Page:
Truth Abounds in the Harvest of Lughnasadh

By C. Austin

And July becomes August. Summer slips away with the twilight on Lughnasadh, the eve of August and the Celtic autumn. Summer meets its moment of truth - seed becomes fruit - and fruit becomes the harvest of Lughnasadh.

A change of seasons, a coming to pass, is a "moment of truth" an act of courage, inevitability or constancy?

From what little we know, Truth, as an ideal, was a pervasive principle to the pre-Celts and the Celts. In the Agallamh na Seanorach,or Colloquy of the Ancients, a 12th century Irish narrative, the ghost Caeilte tells Patrick that the Fianna, the heroic warrior band of Fionn mac Cumhaill, sought "truth that was in our hearts, and strength in our arms, and fulfillment in our tongues." Truth was the in-sight, discernment and self-knowledge to guide action. Even today, Irish dead are considered to reside in a place of firinne, of Truth.

The symbol of a cup of truth is found in world mythology, often as a vessel used to cement alliances and relationships. The "Cup of Cormac" in Celtic mythology is a golden goblet given to Cormac mac Airt by the sea-god, Manannan mac Lir. The cup broke apart with the telling of lies and was restored with the pronouncement of truth. Perhaps it is in the fragmented pieces of the cup of Cormac that we might find the "moment of truth," that we refer to today.

Truth itself is a slippery subject. No two people can ever feel or think precisely the same way about any object, any event. Though we may believe similarly, or be "common-minded," we are all solitary voyagers while inside our skins.

There is personal truth and there is cultural truth, and very often the two do not meet. The cultural standard of a "good wife," a "good friend" or a "good employer" may be backbreakingly impossible to meet in today's world of rampant neediness and expectation.

Like a two-headed Janus figure, the most difficult truths are relative and found only in the fluid perception of the individual observer.

As to a "moment" of truth, is its singularity a deception? Just as the eternal song of crickets on a hot summer night distracts us from a sultry background, do "moments" of truth distract us from the reality that truth is an unbounded field available to us at any juncture - if only we had the strength to admit it? Does a morse code of momentary truths in life compose a larger message that points back to what we were missing all along?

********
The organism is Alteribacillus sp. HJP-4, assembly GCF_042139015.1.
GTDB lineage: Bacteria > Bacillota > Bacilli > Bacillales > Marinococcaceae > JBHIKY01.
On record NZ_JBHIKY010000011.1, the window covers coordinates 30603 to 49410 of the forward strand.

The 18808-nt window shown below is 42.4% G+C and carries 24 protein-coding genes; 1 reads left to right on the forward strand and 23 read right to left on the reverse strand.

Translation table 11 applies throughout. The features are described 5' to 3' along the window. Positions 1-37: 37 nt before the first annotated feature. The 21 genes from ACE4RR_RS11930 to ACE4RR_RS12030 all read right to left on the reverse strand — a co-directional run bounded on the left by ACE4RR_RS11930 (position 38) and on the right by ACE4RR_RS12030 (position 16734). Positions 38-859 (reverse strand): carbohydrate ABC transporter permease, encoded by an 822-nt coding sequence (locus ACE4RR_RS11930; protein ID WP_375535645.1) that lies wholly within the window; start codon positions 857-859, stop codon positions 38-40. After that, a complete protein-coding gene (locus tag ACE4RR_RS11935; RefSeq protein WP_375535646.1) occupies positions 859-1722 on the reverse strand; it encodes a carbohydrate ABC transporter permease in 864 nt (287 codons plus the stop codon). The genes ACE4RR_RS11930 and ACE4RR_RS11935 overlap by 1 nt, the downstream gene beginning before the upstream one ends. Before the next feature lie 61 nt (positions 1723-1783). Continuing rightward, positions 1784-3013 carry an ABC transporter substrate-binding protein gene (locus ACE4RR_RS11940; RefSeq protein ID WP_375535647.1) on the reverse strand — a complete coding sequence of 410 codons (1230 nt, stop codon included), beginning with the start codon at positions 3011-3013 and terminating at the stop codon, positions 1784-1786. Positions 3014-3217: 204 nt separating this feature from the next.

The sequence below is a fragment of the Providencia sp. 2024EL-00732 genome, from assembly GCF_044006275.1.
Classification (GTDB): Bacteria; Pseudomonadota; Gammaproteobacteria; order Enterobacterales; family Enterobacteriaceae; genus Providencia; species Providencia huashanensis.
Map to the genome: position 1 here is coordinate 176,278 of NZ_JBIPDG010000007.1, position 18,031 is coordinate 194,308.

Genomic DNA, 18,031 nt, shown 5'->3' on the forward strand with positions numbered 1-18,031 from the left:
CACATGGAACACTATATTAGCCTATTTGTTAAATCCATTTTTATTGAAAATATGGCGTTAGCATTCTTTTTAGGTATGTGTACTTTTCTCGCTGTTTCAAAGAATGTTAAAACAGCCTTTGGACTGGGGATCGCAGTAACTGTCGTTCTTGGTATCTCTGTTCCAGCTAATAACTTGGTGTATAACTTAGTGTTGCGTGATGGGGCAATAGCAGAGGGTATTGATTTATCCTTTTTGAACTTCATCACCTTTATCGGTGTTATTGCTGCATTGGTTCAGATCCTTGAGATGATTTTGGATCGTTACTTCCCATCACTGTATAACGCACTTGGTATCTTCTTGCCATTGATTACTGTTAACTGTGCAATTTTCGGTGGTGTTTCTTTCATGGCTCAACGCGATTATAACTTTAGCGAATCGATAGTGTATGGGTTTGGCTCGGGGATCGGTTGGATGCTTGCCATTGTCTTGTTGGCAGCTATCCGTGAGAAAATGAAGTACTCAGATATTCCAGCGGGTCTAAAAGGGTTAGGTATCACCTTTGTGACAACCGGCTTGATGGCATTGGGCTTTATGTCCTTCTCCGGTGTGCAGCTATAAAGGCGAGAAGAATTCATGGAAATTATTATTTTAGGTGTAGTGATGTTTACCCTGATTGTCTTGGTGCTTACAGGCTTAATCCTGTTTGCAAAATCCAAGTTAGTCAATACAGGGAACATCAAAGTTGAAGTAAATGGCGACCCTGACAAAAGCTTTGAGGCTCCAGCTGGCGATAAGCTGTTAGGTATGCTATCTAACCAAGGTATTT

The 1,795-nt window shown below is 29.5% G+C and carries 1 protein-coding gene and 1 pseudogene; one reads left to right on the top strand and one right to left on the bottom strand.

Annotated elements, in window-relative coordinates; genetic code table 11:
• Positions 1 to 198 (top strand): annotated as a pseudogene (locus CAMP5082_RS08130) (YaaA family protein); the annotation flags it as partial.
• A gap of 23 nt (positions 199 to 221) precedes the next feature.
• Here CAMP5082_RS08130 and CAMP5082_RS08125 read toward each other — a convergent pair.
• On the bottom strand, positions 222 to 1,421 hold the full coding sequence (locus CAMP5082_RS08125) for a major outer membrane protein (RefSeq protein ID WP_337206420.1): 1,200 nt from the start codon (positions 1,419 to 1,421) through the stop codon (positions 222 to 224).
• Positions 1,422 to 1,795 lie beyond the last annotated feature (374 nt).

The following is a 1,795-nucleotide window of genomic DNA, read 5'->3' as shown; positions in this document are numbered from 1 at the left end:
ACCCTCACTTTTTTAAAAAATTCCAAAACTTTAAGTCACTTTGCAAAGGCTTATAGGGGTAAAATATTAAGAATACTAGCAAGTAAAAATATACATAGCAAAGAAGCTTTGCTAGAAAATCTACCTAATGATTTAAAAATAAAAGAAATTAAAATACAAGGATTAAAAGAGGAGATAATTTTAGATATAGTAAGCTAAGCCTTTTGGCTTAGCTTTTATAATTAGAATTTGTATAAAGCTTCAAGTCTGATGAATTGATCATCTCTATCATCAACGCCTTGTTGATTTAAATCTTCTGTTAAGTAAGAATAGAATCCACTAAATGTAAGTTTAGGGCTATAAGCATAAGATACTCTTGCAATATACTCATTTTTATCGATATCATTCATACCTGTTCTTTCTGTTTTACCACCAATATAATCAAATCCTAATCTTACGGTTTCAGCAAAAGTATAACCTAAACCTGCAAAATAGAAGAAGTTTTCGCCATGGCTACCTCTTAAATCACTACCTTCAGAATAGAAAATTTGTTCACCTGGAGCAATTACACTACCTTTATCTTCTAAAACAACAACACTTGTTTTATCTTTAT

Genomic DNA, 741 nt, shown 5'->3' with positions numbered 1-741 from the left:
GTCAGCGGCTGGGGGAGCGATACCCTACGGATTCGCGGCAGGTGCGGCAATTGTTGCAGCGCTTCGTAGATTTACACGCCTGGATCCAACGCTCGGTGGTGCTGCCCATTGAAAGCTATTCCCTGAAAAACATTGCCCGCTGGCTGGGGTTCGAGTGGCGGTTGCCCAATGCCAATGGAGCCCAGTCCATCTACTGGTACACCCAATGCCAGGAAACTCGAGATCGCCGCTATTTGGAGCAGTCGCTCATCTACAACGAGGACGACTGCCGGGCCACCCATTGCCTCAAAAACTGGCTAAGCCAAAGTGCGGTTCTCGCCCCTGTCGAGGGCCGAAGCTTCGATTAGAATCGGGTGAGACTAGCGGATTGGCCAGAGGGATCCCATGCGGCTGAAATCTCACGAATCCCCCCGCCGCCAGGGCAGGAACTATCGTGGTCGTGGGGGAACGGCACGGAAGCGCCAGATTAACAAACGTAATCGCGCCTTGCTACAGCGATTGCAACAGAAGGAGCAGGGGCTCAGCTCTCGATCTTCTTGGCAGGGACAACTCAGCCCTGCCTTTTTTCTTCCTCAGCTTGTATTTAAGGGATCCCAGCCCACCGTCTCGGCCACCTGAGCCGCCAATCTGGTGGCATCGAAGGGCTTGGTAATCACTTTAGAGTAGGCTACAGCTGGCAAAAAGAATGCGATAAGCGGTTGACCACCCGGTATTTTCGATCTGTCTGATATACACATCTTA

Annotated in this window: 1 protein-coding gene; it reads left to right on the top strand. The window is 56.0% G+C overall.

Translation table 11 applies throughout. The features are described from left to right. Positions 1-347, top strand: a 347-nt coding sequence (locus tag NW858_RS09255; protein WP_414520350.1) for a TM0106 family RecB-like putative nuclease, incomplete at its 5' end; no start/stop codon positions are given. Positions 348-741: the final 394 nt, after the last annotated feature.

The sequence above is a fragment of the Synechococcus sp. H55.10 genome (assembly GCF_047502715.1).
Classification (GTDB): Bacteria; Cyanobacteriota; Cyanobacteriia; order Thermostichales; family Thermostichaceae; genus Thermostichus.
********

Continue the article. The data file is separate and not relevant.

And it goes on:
Returning to Cormac's cup, it is a golden vessel, a solar container for what has become conscious, what has taken form. The cup stands distinct as an object, a thing discerned from the deep, flowing world of the sea-god. The truths that bind the cup of Cormac are a gift from the unconscious, having no shape until they are contained, embraced by authenticity.

It requires courage to stand up for the truth one believes is authentic. Oftentimes that truth seems weaker than the persistent progression of our day-to-day charade of human life. But when called by destiny, concern for what is wrong gives way to the clarity of what is right, the Fianna warrior Caeilte's "truth of the heart," which is both inevitable and constant.

That "moment of truth" represents fruition, a harvest that has been slowly and honestly growing for a season, or decades, that emerges to be seen, heard or felt. It is veritas, the truth of the heart and when spoken, represents one's love for Self and for all others who seek Truth, in this life or beyond.

When we speak our truth, like Cormac's cup, we become whole. By divine craftsmanship we are transformed, rejoined and rejoicing in the freedom, the personal illustration, that only such a moment can bring. Indeed it is a long-sought harvest, a harvest that we must store for difficult times to come. With freedom comes responsibility, the task of staying to the deepening path of one's life. The moment will come, sooner than later, will your cup hold?

Wheel of the Year